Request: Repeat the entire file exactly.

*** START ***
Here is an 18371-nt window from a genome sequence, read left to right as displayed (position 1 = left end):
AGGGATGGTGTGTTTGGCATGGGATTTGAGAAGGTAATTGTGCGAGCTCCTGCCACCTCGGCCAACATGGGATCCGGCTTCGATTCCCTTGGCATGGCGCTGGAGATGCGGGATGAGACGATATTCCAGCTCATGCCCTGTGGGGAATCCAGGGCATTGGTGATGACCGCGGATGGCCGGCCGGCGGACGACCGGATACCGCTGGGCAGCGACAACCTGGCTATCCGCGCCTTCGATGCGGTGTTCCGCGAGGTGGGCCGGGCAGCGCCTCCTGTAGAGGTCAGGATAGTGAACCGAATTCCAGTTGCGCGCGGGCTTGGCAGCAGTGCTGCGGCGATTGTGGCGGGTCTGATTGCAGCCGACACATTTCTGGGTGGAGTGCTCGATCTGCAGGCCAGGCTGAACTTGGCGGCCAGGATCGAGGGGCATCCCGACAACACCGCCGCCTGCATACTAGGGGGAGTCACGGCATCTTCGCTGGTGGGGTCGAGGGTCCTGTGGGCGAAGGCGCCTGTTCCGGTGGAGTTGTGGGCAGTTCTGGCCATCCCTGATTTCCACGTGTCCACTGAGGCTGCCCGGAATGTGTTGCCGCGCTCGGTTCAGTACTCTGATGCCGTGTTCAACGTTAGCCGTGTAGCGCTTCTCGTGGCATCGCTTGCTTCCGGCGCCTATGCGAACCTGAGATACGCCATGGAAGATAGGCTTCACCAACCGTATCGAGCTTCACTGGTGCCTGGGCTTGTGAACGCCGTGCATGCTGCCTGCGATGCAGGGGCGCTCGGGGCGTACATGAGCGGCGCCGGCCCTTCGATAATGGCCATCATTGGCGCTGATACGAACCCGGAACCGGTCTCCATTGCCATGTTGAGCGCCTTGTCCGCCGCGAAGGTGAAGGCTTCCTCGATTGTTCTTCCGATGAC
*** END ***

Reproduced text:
Here is an 18371-nt window from a genome sequence, read left to right as displayed (position 1 = left end):
AGGGATGGTGTGTTTGGCATGGGATTTGAGAAGGTAATTGTGCGAGCTCCTGCCACCTCGGCCAACATGGGATCCGGCTTCGATTCCCTTGGCATGGCGCTGGAGATGCGGGATGAGACGATATTCCAGCTCATGCCCTGTGGGGAATCCAGGGCATTGGTGATGACCGCGGATGGCCGGCCGGCGGACGACCGGATACCGCTGGGCAGCGACAACCTGGCTATCCGCGCCTTCGATGCGGTGTTCCGCGAGGTGGGCCGGGCAGCGCCTCCTGTAGAGGTCAGGATAGTGAACCGAATTCCAGTTGCGCGCGGGCTTGGCAGCAGTGCTGCGGCGATTGTGGCGGGTCTGATTGCAGCCGACACATTTCTGGGTGGAGTGCTCGATCTGCAGGCCAGGCTGAACTTGGCGGCCAGGATCGAGGGGCATCCCGACAACACCGCCGCCTGCATACTAGGGGGAGTCACGGCATCTTCGCTGGTGGGGTCGAGGGTCCTGTGGGCGAAGGCGCCTGTTCCGGTGGAGTTGTGGGCAGTTCTGGCCATCCCTGATTTCCACGTGTCCACTGAGGCTGCCCGGAATGTGTTGCCGCGCTCGGTTCAGTACTCTGATGCCGTGTTCAACGTTAGCCGTGTAGCGCTTCTCGTGGCATCGCTTGCTTCCGGCGCCTATGCGAACCTGAGATACGCCATGGAAGATAGGCTTCACCAACCGTATCGAGCTTCACTGGTGCCTGGGCTTGTGAACGCCGTGCATGCTGCCTGCGATGCAGGGGCGCTCGGGGCGTACATGAGCGGCGCCGGCCCTTCGATAATGGCCATCATTGGCGCTGATACGAACCCGGAACCGGTCTCCATTGCCATGTTGAGCGCCTTGTCCGCCGCGAAGGTGAAGGCTTCCTCGATTGTTCTTCCGATGAC